Enhancing Disaster Preparedness of Individuals with Disabilities in the Rio Grande Valley, Texas
Lisa Tresnicky, Homer Garcia, Alondra Sanchez, Isaiah Garcia, Jennifer Quezada, Kayla Mora, Rosalind Reyes, Sierra Almaguer, Dean Kyne

Deep in South Texas, lies the Rio Grande Valley, often the pathway for hurricanes to enter due to it being so close to the Gulf of Mexico. The RGV which consists of Hidalgo, Cameron, Willacy, and Starr county is a home to more than 1.3 million people. Although the RGV has suffered many floods and hurricanes, many occupants still lack adequate disaster preparedness (Kyne, 2018). There are four steps in managing a disaster, namely mitigation, preparedness, response and recovery. Among them, the preparedness includes buying disaster kits and making specific plans for evacuation, participating in training or drills and learning about what to do in a disaster. During a disaster event, individuals especially without a proper preparedness, they would not be effectively responding to a disaster event including a mandatory evacuation if there is any. During the disasters, individuals with disability are more vulnerable (Bethel, J.W., Foreman, A.N. and Burke, S.C., 2011).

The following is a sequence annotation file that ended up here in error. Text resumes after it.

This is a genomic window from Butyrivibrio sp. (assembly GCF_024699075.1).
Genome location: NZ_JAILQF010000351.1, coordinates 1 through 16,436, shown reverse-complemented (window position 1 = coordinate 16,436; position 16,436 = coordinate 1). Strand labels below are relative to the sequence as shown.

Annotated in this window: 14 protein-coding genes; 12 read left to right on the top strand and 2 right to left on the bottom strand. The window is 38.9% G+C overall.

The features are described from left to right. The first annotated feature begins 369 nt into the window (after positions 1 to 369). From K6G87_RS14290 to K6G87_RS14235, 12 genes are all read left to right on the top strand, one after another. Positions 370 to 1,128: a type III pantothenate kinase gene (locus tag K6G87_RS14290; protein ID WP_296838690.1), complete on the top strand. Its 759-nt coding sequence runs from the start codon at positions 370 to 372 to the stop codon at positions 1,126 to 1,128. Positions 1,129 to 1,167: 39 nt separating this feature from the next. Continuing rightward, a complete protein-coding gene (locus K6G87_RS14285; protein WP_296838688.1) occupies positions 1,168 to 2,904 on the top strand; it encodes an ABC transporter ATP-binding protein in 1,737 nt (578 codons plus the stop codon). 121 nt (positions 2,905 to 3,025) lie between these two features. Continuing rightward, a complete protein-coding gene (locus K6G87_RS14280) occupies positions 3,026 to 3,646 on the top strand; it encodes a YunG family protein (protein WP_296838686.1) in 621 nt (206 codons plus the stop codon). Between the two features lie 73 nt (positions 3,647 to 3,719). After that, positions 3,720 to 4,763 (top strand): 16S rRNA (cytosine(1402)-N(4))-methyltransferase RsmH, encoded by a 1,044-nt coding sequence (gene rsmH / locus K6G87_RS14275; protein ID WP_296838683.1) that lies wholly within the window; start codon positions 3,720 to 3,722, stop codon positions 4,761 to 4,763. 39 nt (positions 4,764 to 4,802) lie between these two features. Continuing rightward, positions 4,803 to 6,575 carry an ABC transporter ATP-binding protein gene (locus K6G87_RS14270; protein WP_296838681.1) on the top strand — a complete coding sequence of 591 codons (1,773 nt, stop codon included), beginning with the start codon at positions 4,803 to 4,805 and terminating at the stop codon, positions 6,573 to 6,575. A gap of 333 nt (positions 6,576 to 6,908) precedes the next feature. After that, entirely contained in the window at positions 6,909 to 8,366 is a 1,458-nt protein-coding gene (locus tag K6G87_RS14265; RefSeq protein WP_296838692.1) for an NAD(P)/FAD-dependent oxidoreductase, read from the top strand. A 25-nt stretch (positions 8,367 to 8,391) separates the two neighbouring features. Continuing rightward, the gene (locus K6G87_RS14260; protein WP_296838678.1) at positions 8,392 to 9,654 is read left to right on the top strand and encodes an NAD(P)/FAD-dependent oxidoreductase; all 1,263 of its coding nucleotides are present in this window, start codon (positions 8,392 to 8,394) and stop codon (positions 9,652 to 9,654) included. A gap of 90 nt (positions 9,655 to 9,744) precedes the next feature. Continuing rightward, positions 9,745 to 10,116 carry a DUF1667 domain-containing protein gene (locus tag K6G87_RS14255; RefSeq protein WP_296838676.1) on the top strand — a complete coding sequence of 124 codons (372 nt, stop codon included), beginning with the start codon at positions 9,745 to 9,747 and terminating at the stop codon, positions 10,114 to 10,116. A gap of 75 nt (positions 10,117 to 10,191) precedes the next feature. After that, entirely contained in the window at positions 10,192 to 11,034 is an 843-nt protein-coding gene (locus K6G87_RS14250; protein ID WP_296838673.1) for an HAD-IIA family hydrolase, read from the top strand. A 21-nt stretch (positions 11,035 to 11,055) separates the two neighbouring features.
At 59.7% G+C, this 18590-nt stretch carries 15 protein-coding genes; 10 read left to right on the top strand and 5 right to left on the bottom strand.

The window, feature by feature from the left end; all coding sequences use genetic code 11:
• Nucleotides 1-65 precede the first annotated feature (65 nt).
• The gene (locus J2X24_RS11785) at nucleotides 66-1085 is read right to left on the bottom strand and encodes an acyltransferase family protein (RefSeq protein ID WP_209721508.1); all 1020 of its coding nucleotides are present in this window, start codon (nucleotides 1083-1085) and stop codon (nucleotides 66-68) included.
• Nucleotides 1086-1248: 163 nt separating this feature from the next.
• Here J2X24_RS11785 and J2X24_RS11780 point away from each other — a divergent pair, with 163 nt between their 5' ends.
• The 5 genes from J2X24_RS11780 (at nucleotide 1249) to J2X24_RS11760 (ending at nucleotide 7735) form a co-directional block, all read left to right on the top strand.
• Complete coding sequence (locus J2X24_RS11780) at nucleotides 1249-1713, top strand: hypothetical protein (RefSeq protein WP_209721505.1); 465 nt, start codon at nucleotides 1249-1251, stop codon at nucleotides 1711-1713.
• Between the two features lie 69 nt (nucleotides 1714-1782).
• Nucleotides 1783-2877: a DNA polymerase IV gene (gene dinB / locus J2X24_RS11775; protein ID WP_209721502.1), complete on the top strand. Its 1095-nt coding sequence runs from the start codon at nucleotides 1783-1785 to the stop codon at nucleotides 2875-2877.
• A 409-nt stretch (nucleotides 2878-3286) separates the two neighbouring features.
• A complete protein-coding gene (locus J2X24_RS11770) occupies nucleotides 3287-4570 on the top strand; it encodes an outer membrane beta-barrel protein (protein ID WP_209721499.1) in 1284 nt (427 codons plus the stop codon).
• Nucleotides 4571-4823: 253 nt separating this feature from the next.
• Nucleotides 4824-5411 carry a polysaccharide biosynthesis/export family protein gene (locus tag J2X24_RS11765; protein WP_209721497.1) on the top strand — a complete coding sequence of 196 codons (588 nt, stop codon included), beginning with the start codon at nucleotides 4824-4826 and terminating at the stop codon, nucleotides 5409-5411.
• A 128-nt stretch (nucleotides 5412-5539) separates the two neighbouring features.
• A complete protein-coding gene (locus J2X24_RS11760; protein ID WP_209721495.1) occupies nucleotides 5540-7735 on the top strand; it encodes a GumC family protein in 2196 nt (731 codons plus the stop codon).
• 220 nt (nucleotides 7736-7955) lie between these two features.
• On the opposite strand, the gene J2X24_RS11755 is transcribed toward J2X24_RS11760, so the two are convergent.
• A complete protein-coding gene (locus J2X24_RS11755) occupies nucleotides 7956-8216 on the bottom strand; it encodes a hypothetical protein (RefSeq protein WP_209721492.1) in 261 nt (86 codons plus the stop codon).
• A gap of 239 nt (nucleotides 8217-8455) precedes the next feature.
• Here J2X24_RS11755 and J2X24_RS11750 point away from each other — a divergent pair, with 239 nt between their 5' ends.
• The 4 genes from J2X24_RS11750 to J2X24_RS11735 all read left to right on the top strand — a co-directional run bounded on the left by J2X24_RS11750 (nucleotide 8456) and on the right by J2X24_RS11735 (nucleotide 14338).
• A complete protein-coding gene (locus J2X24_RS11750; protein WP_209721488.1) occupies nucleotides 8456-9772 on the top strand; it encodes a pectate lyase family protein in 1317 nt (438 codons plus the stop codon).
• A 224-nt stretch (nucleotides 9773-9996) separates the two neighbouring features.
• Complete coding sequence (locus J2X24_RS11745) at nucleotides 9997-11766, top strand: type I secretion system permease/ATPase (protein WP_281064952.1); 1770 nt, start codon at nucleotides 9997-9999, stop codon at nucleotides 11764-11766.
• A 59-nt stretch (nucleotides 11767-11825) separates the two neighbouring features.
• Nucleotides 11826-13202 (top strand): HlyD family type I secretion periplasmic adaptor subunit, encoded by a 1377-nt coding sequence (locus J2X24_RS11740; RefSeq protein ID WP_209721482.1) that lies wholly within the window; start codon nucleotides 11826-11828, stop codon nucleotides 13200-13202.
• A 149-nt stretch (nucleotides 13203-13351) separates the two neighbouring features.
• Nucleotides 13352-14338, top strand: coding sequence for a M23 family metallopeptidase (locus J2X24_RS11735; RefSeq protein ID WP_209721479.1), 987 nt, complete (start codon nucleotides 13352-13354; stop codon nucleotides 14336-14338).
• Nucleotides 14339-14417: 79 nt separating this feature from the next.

To enhance their disaster preparedness, understanding the reasons for not evacuating during a disaster event is essential. Our study examines the  the challenges faced by those with disabilities so that proper measures may be taken to minimize damage and facilitate resilience.


Perceived Risk and Disaster Preparedness of the Disabled Individuals in the Rio Grande Valley, Texas

Naomi Cortez, Adalberto Medina, Alexis Pruneda, Dulce Moreno, Ithalia Garza, Lucero Rodea, Thais Cantu, Dean Kyne